Tiktok reveals it took down over 100m clips in the first half of the year in transparency report

Short video platform Tiktok has revealed it removed over 104m videos in the first half of 2020, and received nearly 1800 legal requests and 10,600 copyright takedown notices.

The figures come from the Byte Dance-owned platform’s first transparency report of 2020, which showed an incredible jump from its first transparent report, which covered the last six months of 2019. Just 49m videos were deleted in those six months, reflecting the growing size of the platform’s user base.

A post written by Brent Thomas, director of public policy, Australia and New Zealand, and Arjun Narayan Bettadapur Manjunath, head of trust and safety for APAC, said the report showed how important safety was to the business, which is currently in the process of being sold in the US.

“Hundreds of millions of people around the world come to TikTok for entertainment, self-expression, and connection. We have no higher priority than promoting a safe app experience that fosters joy and belonging among our growing global community,” read the post.

“We know how vital it is to build trust by being transparent with our community. It’s why we regularly release these reports to hold ourselves accountable to our community and provide insight into the actions we take to help keep TikTok safe for everyone.”

Tiktok says the videos it deleting during the six months make up less than 1% of all content loaded onto the platform. A third of those deleted contained nudity or sexual activities, while 22.3% fell into the category of ‘minor safety’. 19.6% showed ‘illegal activities’ and 13.4% included ‘suicide, self harm and other dangerous acts’. Tiktok recently had to remove thousands of videos from across its platform which showed a graphic suicide, an event it believes is attributable to ‘the dark web’.

Tiktok has more than 700m users globally and it claims that 90% of the videos that were removed from the platform were taken down before they had any views. Particularly in India, Brazil and Pakistan, the platform uses automated systems to monitor its videos, but it also uses human moderation in some markets.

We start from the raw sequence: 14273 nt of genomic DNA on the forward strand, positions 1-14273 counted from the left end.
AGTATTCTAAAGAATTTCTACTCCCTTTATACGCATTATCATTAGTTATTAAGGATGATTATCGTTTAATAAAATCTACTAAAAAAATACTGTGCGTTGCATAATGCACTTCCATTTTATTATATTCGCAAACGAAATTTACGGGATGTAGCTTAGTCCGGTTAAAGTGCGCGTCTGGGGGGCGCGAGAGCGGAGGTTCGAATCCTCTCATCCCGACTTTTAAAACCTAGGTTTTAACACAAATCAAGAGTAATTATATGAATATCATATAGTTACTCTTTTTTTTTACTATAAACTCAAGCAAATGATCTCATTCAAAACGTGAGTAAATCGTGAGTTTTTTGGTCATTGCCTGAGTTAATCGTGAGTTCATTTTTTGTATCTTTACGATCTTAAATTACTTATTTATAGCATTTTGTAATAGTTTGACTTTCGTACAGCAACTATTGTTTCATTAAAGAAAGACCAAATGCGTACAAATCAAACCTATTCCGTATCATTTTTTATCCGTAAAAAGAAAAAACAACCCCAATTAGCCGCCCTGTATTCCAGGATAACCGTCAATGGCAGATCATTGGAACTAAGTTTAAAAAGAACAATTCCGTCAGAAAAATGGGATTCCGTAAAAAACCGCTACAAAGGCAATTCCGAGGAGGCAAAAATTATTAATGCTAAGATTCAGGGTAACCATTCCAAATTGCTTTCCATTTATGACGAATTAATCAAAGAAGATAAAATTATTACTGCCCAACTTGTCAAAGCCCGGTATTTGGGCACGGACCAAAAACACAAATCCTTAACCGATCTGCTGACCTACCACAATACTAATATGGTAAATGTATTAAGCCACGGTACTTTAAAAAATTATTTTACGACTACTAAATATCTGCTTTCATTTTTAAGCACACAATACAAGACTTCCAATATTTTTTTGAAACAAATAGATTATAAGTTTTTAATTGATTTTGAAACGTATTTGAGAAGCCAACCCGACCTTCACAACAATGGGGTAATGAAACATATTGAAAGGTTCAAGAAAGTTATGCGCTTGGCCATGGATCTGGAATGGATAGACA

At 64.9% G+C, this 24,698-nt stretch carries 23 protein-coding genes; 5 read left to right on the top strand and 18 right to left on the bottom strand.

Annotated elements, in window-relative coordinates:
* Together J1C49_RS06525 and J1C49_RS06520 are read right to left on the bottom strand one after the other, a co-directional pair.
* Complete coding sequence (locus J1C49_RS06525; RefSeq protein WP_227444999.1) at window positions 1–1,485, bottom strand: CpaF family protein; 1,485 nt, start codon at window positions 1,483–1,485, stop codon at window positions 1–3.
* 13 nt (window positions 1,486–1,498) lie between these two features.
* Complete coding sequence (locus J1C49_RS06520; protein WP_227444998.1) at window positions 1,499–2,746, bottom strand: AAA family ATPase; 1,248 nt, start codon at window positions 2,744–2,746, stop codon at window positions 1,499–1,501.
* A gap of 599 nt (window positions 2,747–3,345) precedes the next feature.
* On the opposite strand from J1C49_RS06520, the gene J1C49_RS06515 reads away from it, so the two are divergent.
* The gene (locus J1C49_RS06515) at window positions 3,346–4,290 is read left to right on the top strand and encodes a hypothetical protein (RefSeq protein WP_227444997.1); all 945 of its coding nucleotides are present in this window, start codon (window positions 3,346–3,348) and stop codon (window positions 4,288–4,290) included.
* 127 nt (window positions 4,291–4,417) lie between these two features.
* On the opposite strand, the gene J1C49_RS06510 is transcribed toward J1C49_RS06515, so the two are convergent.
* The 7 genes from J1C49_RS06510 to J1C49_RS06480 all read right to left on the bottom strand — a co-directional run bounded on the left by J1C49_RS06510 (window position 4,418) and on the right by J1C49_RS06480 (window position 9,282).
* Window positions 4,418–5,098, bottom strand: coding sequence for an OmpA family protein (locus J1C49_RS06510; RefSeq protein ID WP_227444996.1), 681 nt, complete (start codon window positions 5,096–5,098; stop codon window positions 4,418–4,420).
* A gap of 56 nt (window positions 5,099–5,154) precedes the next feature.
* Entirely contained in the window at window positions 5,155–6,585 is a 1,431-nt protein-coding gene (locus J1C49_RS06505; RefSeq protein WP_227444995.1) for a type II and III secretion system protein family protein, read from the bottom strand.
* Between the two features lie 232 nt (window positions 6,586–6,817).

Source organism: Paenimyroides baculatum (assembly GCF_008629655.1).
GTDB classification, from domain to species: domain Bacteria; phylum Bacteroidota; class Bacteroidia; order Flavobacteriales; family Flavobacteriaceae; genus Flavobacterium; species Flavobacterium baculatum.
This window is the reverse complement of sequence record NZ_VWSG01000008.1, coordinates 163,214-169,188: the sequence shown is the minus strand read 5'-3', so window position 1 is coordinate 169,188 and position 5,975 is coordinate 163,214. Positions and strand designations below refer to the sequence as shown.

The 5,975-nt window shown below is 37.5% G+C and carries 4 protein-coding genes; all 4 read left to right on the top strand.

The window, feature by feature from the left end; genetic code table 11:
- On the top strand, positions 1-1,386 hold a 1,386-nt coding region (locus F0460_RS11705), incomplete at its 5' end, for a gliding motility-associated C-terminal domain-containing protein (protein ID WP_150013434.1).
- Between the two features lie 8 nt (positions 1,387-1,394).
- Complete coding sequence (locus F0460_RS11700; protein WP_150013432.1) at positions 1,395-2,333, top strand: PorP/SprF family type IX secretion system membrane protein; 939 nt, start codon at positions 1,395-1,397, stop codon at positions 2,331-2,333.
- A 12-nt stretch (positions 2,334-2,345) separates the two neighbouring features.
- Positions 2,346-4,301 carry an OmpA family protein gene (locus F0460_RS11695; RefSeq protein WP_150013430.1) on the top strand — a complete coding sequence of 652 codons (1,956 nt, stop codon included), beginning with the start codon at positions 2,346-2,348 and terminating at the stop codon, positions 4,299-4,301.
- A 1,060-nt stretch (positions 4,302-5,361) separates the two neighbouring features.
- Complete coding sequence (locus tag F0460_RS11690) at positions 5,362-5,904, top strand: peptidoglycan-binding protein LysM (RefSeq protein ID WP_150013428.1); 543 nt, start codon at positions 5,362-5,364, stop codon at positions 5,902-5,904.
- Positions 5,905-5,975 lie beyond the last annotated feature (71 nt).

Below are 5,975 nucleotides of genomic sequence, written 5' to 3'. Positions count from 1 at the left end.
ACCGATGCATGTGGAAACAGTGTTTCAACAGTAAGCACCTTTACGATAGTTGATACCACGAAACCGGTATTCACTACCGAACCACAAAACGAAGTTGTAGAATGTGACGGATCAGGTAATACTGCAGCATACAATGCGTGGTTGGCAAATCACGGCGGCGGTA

Over the last six months, Tiktok has introduced fact-checking programs in nine markets, including the US, Canada, UK, Australia, France, Italy, Spain, Japan, India to help it verify misleading content about the novel coronavirus, elections, and more. This program will eventually be rolled out to other markets.

Tiktok also experienced an increased volume of legal requests, receiving 1768 requests for user information from 42 countries and 135 from government agencies.

India was the market where the most videos were removed, over 37m, while almost 10m videos were removed in the US.

The announcement coincides with the platform suggesting a ‘global coalition’ of social media companies, with interim head Vanessa Pappas writing to nine social media platforms to propose a Memorandum of Understanding (MOU) that would encourage companies to warn one another of such violent, graphic content on their own platforms. Tiktok didn’t say which platforms had been approached, but it has been clear in the past about the platforms it feels have work to do in the privacy and security space.

The US threatened to remove Tiktok from app stores last weekend after a deal with Microsoft fell through, but that move was delayed when a partnership between Tiktok, Oracle and Walmart was approved. The full details of the new deal have not been released, but it appears Tiktok will create a US subsidiary which will be partially owned by Oracle and Walmart.

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